It was Abraham Lincoln who said: "You may fool all of the people some of the time; you can even fool some of the people all of the time; but you can't fool all of the people all of the time."
Findings of fact in the federal antitrust case against Microsoft indicate all of us will no longer be fooled into asking "where do we want to go today," by the software giant from Redmond, Wash.
Judge Thomas Jackson stated that Microsoft used its monopoly power in operating systems for desktop computers to stifle innovation, reduce competition, and harm consumers.
Findings of fact are not a ruling. They do, however, establish a record, a framework for what can be discussed, but no longer debated in a case.
I'll leave the legal and business analysis to others and simply observe a swirl of emotions now set loose upon Microsoft and its founder, the wealthiest man on the planet, Bill Gates.
One of the most gifted strategic thinkers of the Information Age is at risk of having his legacy severely compromised. But what should not be devalued is his visionary thinking. In the Financial Times, Nov. 3, Mr. Gates discussed the role of software and information in the Information Age. He shared two vision statements, used to guide and inspire employees at Microsoft.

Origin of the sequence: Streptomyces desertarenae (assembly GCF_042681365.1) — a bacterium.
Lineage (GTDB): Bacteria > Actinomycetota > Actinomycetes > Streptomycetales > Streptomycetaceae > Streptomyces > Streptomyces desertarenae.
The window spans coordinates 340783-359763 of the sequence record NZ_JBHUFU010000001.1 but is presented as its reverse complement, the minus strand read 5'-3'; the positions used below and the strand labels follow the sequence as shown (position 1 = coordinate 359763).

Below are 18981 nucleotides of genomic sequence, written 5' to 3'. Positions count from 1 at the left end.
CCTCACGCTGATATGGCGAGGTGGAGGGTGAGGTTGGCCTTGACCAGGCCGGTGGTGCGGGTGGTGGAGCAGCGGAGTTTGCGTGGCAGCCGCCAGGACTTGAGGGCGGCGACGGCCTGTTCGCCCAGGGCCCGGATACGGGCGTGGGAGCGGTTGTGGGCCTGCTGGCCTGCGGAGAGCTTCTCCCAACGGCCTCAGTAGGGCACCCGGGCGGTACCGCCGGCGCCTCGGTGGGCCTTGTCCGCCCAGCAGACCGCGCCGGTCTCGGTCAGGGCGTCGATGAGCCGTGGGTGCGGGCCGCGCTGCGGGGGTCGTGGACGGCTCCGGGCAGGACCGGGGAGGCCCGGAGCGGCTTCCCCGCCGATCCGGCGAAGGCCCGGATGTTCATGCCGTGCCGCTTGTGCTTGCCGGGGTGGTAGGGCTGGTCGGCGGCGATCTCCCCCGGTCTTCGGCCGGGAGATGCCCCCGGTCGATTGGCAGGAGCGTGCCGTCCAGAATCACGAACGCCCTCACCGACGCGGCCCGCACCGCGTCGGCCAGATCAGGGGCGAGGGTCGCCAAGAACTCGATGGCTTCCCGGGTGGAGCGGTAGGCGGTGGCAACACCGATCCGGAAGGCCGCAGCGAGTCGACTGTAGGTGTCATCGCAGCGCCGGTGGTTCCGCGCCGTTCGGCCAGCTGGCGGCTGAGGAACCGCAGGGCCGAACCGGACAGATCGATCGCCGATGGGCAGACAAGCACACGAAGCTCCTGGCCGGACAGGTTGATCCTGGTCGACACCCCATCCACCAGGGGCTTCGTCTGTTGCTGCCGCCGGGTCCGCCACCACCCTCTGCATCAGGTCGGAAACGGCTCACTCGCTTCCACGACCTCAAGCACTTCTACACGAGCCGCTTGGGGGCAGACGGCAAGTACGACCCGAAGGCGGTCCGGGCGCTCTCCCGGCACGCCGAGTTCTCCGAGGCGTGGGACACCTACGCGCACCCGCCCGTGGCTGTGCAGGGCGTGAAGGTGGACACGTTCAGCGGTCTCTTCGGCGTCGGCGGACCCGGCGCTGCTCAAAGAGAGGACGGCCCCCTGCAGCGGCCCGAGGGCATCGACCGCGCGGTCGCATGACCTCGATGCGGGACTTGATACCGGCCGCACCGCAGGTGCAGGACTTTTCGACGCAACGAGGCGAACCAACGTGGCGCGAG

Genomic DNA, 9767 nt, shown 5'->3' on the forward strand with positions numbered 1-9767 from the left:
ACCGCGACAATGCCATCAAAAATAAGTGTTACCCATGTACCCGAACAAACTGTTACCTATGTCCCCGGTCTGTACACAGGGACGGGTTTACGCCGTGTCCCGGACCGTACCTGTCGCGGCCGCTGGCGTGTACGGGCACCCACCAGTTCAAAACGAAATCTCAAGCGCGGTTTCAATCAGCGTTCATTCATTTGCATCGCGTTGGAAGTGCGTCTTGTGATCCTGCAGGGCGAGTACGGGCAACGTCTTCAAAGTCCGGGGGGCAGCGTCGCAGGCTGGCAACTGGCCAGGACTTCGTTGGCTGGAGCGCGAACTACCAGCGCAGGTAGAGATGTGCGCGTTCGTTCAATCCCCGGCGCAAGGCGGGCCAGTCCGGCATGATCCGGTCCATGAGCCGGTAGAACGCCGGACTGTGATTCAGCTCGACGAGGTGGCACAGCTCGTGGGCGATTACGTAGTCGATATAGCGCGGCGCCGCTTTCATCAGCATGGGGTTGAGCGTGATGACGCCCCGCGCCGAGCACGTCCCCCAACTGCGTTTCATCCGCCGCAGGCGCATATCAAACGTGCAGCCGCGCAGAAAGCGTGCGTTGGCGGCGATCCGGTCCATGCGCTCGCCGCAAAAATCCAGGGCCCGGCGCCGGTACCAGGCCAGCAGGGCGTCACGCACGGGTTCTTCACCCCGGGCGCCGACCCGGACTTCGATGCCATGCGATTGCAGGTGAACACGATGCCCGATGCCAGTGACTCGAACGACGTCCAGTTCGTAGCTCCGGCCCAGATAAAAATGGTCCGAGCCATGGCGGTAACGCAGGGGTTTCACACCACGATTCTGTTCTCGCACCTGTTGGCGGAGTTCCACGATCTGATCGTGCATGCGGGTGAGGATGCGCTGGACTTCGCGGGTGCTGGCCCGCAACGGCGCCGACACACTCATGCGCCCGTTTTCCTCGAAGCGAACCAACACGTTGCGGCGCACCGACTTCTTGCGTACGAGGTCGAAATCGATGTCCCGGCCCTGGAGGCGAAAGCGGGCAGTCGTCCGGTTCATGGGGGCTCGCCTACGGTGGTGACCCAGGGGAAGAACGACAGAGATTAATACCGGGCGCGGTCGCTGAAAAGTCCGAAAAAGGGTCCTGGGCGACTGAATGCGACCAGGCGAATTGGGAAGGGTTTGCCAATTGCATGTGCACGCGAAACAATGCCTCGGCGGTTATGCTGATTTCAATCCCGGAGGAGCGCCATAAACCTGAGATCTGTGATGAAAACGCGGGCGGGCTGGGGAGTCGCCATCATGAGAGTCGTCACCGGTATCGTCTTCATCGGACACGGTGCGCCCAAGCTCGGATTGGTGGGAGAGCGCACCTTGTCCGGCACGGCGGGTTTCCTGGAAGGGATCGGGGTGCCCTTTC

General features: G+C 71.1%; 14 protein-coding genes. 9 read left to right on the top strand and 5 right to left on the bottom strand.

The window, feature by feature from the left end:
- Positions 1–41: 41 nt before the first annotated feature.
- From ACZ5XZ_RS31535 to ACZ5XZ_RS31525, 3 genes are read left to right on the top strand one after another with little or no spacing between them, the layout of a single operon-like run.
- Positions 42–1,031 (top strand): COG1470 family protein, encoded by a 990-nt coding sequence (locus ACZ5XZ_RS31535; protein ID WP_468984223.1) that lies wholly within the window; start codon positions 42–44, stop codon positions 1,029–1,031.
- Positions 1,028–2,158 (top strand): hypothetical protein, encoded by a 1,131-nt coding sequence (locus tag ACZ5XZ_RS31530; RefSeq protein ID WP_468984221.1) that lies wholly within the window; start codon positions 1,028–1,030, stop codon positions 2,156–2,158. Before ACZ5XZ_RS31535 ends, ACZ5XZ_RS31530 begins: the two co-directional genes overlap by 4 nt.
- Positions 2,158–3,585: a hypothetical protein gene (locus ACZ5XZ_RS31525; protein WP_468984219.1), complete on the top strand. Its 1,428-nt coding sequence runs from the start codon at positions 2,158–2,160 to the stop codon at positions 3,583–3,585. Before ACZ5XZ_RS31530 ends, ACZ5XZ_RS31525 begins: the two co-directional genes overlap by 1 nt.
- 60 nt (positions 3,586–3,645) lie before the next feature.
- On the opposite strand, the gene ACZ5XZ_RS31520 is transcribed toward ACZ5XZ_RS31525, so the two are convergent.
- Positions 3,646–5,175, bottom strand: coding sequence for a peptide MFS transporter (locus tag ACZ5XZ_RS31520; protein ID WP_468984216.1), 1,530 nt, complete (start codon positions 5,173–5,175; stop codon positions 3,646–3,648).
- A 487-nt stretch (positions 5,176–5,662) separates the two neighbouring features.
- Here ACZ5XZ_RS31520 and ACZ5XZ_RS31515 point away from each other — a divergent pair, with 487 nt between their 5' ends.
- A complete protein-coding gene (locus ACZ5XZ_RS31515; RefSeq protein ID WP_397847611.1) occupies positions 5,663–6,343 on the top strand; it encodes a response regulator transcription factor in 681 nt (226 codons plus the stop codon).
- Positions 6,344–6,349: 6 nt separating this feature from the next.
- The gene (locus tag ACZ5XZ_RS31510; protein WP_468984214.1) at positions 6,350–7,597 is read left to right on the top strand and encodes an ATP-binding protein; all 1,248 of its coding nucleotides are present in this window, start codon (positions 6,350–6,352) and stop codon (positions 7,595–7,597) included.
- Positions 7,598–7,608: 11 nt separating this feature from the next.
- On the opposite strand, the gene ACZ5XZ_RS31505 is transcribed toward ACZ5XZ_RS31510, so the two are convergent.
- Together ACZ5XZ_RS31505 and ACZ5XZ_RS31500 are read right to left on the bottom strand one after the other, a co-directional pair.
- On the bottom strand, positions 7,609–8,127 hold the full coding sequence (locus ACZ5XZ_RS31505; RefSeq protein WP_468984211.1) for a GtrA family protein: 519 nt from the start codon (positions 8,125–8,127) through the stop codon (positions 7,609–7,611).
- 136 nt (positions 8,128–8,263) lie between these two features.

The first lasted 25 years: "Put a PC on every desk and in every home." The second, now reigning: "Any files or messages that people are interested in should immediately show up wherever they are, whether it's on the TV with a connection to the Internet, on their mobile phone, on their computer in their car, or their PC in all its various forms."
It's just that his company may not be the one to make vision No. 2 happen.
(c) Copyright 1999. The Christian Science Publishing Society